Science Affliction #3

Posted by on Jun 10, 2011 in Story Fodder | 7 comments

In Science Affliction this week I’m going to talk about a disturbing issue that was linked in my feed yesterday before we get into the science links. Gender Selection. I’m going to discuss it here instead of turning it into a rant because I think, as terrible as it is, it is also great story fodder–especially for dystopian or post-apocalyptic stories.

I listened to the radio show, and I’ll give the quick highlights. In Asian countries, most notably China and India, women are selectively aborting female fetuses. What this has done so far is tilt the naturally occurring boy:girl ratio from 105:100 to 120:100. This is average, in some regions this ratio is even more out of whack. The estimate they gave was over 160 million female children terminated. Sex-selective abortion is illegal in most of these places by the way, but women are doing it anyway.

What are the impacts on society? When the excess men reach adulthood, it creates a situation where there is a surplus of men who can’t find wives. The women’s rights issues are easy to see–human trafficking and bride buying. Men are purchasing wives and having them shipped in from far off places. These women are sometimes attained by kidnapping and are often very young. Basically, it’s creating a culture that condones the predation of women. Blech.

The other main issue is that unmarried men are more prone to violence and crime than their married brothers. The parallel they drew was to the Old West in the US. Some communities in the pioneering era had ratios of more than 300:100. The region was essentially lawless, crime-riddled, and in general not a nice place to be.

What is the point of all this, my lovelies? Well, I imagine any sort of dystopian or post-apocalyptic world is going to be pretty heavily male. Women are kinder than men, as a general rule. If someone is going to be eaten in our post-apocalyptic nightmare, it’s the ladies. That’s not to say we’re dumb, just that we are more likely to be sympathetic, and therefore taken advantage of. Personally, I don’t intend to let my girly feelings get in the way if I have to fill some guy full of buckshot to stop him from taking my goat, but there you are.

Okay, on to our regularly scheduled science linking:

1) Some awesome pictures and a video of the diving bell spider on Ed Yong’s blog. If that doesn’t inspire some fiction, I don’t know what will.

2) explores some of the reasons that superstitions may have evolved. It comes down to opportunity cost, for those of you who dabble in economics.

3) An article on Ars Technica about probability and why we have difficulty understanding it. The basic idea is that humans try to find patterns in everything.

4) A blog called The Curious Cub explains why Jurassic Park may not be as far away as we think, courtesy of what’s called atavism activation. Basically, forced devolution back to more primitive states.

5) Here’s an article over at about a snail everyone thought was extinct. Now there’s a great story in the making. How many species that we believe are extinct, really aren’t?


  1. Yeah, any post-apocalyptic scenario where there’s a severe food shortage is going to be a total sausage fest. And when the ammo runs low it would get even worse.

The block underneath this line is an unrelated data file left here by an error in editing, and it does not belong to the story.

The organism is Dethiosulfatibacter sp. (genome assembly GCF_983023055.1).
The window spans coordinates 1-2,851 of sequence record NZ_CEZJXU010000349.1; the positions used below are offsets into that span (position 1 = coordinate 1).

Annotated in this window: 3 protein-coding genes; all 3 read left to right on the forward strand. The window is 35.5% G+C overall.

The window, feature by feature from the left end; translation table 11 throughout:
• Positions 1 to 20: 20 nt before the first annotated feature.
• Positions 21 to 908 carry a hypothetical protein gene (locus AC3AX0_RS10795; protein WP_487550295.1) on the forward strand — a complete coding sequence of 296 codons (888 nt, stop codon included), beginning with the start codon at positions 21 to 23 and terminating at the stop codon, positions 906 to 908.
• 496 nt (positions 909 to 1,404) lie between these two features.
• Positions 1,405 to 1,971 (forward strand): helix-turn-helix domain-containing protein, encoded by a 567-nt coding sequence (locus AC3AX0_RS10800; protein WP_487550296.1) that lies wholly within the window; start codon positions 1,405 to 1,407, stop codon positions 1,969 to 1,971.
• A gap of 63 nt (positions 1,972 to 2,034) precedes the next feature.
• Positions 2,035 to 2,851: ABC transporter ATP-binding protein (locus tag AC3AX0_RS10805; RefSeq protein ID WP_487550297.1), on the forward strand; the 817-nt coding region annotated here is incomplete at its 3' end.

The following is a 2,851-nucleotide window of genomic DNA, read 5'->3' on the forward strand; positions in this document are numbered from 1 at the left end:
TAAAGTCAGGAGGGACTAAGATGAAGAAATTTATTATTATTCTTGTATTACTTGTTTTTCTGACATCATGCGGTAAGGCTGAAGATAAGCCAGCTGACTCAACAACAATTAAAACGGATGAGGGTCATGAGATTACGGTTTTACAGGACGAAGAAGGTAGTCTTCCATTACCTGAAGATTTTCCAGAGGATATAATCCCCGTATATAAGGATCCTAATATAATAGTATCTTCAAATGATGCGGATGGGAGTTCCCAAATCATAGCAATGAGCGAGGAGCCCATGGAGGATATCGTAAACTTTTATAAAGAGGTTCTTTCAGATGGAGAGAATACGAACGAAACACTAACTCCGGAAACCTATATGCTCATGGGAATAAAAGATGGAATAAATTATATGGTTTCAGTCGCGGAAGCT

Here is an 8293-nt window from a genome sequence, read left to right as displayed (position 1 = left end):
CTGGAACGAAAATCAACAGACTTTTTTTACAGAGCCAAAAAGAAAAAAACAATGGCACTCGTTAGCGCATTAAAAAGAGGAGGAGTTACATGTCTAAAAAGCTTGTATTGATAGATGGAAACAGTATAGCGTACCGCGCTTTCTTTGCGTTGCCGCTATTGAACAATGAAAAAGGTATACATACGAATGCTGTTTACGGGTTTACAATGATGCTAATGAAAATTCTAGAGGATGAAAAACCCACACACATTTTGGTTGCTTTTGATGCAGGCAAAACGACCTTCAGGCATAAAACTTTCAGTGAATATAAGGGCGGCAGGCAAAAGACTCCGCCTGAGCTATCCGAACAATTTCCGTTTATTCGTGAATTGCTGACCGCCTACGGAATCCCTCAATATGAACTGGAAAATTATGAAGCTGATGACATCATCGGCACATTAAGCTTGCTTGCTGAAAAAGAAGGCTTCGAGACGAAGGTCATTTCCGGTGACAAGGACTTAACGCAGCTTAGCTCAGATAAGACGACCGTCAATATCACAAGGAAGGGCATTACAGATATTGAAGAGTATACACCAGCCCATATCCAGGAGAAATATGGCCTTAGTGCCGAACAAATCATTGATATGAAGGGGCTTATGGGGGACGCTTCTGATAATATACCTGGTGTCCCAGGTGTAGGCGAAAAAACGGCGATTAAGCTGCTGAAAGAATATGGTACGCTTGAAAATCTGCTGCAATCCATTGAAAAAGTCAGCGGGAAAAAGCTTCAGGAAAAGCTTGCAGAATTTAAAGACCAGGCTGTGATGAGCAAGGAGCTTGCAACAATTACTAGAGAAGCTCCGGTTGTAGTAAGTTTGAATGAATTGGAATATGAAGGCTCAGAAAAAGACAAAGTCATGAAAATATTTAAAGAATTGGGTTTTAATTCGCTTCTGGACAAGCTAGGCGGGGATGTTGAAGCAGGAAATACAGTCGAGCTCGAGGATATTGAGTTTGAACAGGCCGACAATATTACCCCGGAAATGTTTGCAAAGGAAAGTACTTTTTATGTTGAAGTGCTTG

• I’m a bit worried that some people will accuse me of gender stereotyping, but I think it’s fairly well-proven that women are more gentle by nature. There are exceptions, of course. I tend to think I’m one of them. ๐Ÿ™‚

      As for ammo, I don’t know about you, but when the Zombiepocalypse hits I’m going to hole up in Cabella’s. Ammo and freeze-dried food!

  2. We were watching Planet Earth, the BBC awesomeness, and I have to tell you, some of the species that live in tropical jungles (that’s the segment we were watching) are totally sci-fi. Hard to believe they exist. One bird in particular puffed himself up into this black-and-neon-blue massively ovoid clacking thing for mating — no wonder the female flew off. And there’s a spider that goes fishing in carnivorous plants, bungee-jumping off its silk thread to the bottom of the liquid pool in the plant cup to fish out hapless ants and mosquito larvae that have fallen in. I decided Planet Earth is worth watching as idea fodder for alien species.

    • I love that show! I have the first season on Blu-Ray. I agree with you. So much good story fodder there. ๐Ÿ™‚ Have you seen the one with the snow leopard? Freaking amazing!

      • Snow leopards are my favorite big cat. I have seen that episode, and I intend to watch it again. Stunning!

  3. We have the whole thing on DVD, but haven’t watched it all yet. I will totally queue up the snow leopards for next viewing!

  4. As a mother, I can’t imagine aborting my child for any reason, let alone for gender selection. I don’t know why exactly, but I always thought that I would have a girl first, so my son was a surprise. Now I can’t imagine being without him. I wouldn’t be without him for anything, even with the fact that it looks now as if I may never have a daughter.

    As a writer, you are correct that the resulting male-dominated society does lead to interesting speculation for world building. I have done some thinking along these lines, though more as to what society would look like if a segment of the population is decimated by a pandemic. I have some ideas, if I ever write a sequel.

    Now I’m off to enjoy your science links. Thanks for posting them!

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